Alissa Rees designs wearable alternative to traditional hospital drips

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Alissa Rees designs wearable alternative to traditional hospital drips

Design Academy Eindhoven graduate Alissa Rees has developed an intravenous system that can be worn, giving hospital patients more freedom to move around.

The IV-Walk project forms part of Rees' ongoing projects to "humanise the hospital", by introducing designs that are more patient-friendly. They are all based on her own experiences as a cancer patient.

Designed to be worn over the shoulders of the patient, her drip is encased in soft fabric. It offers a more mobile alternative to the metal poles usually used to support intravenous (IV) systems.

"I have been in hospital myself for long periods, and I realised things have to change," Rees told Dezeen. "When I came to Design Academy, I realised my combination of being a former leukaemia patient and a designer, and what I could do with it."

"One day, I was attached to an IV pole for five weeks, without any moment of separation. The pole makes it hard to escape the hospital room, visit the bathroom or even enter elevators."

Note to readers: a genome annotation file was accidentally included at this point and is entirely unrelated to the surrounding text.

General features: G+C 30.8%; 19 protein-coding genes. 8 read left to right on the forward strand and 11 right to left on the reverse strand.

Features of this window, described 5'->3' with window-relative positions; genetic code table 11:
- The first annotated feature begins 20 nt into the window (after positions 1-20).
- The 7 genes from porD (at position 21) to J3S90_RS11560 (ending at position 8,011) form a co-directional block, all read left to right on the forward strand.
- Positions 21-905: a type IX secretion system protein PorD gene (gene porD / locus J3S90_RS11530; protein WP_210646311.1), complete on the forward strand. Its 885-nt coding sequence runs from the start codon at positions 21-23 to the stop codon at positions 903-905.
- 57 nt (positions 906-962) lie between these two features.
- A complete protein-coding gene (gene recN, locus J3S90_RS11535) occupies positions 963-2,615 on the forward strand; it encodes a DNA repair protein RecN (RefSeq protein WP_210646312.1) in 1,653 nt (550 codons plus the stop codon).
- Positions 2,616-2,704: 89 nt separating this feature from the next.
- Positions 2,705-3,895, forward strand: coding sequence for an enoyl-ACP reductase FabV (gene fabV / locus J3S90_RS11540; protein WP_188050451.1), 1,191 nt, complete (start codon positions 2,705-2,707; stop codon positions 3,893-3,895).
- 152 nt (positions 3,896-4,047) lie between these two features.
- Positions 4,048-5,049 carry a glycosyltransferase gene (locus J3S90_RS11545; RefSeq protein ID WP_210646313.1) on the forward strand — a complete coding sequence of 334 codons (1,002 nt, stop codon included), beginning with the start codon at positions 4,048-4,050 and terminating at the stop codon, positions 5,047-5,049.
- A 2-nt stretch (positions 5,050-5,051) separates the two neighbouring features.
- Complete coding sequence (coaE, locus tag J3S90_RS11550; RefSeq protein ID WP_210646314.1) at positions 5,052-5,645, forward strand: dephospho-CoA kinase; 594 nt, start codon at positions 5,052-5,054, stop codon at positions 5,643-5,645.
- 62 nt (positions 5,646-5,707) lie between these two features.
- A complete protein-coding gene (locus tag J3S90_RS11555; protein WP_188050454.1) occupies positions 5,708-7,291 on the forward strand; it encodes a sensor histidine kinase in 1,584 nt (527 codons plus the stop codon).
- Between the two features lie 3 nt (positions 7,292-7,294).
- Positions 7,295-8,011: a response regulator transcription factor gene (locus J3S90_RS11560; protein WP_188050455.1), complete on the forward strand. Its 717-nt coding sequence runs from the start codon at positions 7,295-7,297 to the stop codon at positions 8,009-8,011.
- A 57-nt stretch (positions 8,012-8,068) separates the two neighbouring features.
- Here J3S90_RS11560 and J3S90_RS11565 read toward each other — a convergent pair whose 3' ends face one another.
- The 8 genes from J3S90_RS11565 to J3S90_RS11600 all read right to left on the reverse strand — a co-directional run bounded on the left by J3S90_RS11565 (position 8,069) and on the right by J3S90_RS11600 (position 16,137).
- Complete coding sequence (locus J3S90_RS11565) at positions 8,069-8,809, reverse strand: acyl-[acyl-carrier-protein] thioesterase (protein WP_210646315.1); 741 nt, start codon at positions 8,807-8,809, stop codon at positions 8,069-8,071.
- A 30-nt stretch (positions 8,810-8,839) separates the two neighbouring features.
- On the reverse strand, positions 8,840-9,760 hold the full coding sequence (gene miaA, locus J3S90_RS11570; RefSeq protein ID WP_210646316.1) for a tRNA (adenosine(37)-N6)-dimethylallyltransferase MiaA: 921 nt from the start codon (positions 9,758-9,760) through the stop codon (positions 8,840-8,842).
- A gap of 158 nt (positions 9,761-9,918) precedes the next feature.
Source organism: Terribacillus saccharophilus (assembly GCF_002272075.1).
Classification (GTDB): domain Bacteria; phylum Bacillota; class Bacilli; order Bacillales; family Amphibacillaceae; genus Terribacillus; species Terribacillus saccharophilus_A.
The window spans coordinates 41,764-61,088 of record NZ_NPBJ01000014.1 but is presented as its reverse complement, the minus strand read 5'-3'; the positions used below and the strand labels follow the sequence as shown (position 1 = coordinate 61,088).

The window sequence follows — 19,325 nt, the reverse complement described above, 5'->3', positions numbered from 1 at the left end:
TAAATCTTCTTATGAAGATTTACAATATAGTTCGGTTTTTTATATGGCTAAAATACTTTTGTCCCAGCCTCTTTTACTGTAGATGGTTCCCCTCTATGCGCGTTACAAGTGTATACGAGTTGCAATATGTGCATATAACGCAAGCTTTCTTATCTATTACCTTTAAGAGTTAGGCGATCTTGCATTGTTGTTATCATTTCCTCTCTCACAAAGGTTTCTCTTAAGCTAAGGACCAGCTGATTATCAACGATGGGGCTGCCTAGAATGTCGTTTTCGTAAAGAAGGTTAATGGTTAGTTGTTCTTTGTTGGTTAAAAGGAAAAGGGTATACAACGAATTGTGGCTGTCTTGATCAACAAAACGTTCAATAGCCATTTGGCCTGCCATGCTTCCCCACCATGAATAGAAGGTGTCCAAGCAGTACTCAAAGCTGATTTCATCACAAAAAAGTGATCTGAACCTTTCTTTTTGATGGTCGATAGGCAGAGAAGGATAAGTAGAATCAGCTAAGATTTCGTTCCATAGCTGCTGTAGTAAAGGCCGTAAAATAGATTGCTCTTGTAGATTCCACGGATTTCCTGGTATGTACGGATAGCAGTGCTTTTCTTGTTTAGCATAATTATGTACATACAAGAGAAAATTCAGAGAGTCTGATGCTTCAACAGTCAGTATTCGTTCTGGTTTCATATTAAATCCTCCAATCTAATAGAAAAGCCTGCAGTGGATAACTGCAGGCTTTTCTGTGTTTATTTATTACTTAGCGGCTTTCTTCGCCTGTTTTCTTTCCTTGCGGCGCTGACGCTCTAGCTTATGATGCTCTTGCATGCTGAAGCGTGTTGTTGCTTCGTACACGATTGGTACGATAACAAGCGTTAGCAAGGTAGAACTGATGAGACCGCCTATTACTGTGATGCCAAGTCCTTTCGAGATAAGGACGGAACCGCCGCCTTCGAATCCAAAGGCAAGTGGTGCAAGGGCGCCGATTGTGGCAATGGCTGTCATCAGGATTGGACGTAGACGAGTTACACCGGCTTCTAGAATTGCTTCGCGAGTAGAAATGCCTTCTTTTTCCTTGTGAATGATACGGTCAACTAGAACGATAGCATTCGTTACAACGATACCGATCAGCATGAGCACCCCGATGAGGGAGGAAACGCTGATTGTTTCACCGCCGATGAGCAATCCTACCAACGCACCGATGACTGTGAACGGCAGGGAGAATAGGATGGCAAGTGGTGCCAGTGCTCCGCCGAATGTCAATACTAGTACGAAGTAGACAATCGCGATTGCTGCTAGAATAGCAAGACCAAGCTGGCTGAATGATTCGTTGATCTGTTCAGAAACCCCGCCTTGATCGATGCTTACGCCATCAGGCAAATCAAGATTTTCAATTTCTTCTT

Rees made the wearable drip from a soft, squishy fabric for ultimate comfort. Instead of hanging from a metal pole, fluids are stored in pouches and pumped through a tube into the hand.

The product allows patients to walk around more freely, enabling them to get fresh air and exercise – something Rees said is instrumental in the recovery process.

"Hospitals never look from the perspective of the patients, they are focused on the people who work there, which of course makes sense – but patients need to be cured," she said.

"Mobility is really important in bringing people back to full health, and in touch with nature."

Should a patient take a walk around the hospital, nurses can track the drip through a connected system that alerts them should there be a problem with the pump.

Rees envisages the IV-Walk system being used by those receiving medicines such as sodium chloride or antibiotics. She also hopes fluids could be changed by the patient themselves, providing them with even more independence.

Rees' IV-Walk project is currently on show at the Design Academy Eindhoven graduate show, which takes place until 29 October as part of this year's Dutch Design Week.

Other graduate projects on show include Mirjam de Bruijn's sustainable cleaning products and Billie van Katwijk's leathery material made from discarded cow stomachs.